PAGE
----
As your blogger took the liberty of having a day off, this post is courtesy of Director Mike and professional Archaeologist Giles, so many thanks to Mike and Giles for their contributions.
First the weather report. The aroma of sun cream, so redolent of the excavations over the past week, was blown across the site by gale force gusts today- but only the faintest touch of rain.
And down flopped the gazebos, first the one on the left full of excavation gear (no one took any notice) and next the tea tent (which focused minds wonderfully). Thankfully Caroline from Jubilee Cottage (where we dug last year) bounded to the rescue with Scout group expertise. At the same time, the ever resourceful Will Bowden decreed that large straps from our old marquee be fetched. He set about roping the gazebos down (literally- a rope across the top) then fastening them in a more robust and long lasting fashion- we hope.
Today was spent in ‘pit world’ with a number of circles in the sand being drawn by Giles then half sectioned and drawn. We are also rather proud of our resourceful use of the long pig irons to denote spoil heaps with the number attached. That might not sound important but we are nearly surrounded by spoil from different contexts and we are just about keeping up with the sieving.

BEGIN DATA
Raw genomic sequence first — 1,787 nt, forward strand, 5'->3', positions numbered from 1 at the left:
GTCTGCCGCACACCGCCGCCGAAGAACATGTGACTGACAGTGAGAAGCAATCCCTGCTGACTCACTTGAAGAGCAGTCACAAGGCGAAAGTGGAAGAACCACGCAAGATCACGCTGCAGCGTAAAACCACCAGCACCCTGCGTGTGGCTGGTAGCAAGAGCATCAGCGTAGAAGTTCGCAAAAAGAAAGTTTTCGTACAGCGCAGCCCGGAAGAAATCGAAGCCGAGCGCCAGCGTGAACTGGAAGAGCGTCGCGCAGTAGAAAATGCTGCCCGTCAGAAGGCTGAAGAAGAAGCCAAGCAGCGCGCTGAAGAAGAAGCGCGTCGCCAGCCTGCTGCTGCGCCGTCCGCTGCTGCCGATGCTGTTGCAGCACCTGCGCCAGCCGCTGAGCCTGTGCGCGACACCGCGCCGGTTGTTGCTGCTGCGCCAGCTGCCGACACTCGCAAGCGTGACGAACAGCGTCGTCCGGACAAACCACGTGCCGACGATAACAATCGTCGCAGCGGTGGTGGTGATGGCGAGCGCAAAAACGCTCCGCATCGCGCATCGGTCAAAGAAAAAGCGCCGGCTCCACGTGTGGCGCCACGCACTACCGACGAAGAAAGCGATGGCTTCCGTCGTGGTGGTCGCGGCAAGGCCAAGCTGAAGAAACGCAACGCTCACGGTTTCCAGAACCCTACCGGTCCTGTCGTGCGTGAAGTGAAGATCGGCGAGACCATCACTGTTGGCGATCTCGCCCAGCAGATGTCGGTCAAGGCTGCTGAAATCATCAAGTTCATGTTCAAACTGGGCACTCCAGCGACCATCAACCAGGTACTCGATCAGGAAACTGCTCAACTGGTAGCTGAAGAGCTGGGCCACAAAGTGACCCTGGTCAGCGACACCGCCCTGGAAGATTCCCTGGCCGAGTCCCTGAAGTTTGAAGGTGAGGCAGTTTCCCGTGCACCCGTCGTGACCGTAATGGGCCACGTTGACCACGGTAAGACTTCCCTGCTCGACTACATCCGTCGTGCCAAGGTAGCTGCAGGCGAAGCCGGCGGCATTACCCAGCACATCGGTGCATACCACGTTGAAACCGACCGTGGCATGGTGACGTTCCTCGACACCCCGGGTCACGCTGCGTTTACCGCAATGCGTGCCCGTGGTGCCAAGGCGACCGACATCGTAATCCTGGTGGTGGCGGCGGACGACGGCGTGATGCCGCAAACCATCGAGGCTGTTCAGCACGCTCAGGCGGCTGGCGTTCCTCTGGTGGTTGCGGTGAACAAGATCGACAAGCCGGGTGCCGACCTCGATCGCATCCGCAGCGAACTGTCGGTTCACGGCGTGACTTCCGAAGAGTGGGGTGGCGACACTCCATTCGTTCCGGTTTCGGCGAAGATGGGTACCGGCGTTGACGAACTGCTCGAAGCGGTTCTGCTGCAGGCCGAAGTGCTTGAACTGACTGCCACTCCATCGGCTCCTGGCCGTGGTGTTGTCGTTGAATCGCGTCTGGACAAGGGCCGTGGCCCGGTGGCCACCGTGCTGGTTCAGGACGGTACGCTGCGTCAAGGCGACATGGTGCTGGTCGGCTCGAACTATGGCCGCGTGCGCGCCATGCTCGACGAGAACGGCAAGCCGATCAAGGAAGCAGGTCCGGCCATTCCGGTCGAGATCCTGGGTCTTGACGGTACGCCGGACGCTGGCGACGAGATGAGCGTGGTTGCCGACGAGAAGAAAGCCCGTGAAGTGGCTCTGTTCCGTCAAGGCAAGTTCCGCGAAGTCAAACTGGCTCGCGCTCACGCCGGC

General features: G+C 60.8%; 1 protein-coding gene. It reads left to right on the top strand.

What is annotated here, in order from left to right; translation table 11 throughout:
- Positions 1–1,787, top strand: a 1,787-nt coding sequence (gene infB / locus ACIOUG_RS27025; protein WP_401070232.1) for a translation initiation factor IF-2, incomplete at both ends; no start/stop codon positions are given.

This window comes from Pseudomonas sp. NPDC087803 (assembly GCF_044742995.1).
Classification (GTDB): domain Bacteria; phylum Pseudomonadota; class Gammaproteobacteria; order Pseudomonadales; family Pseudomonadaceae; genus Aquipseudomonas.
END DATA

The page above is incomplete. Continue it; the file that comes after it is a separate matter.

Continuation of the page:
Two of the three ditches are now pretty clear on the ground- and the other will yield to extra work. The flow of interesting pottery continues unabated as we enter the ‘business side’ of the excavation and begin to descend into the ditch areas. In trench 2, Neil and his happy band continue to puzzle over a burnt feature that probably isn’t Roman- but what is it? Chin stroking time again.
Tomorrow is ‘Open day’ when we are inviting members of the public to visit us between 14 00 and 16 00. Do tell your friends that we will be pleased to see them- so long as they park at the hotel.’
Tea tent going uphill
And this submission from Giles
We have now defined the inner ditch and a few large sherds of discarded pottery have emerged – including a good percentage of an indented New Forest Ware Beaker. – We also have the weird and wacky world of pits in-between two of the ditches, which have yielded a couple of residual later Neolithic looking flint cores alongside Roman pottery sherds in their backfill. In Trench 2 Neil and Millie have cleaned and photographed the ‘enigmatic’ clay surface – which has scars from post-medieval ploughing and shows evidence of intense heating suggesting the presence of a former superstructure (theories include ovens/corn-driers and similar) but a likely date is yet to be determined.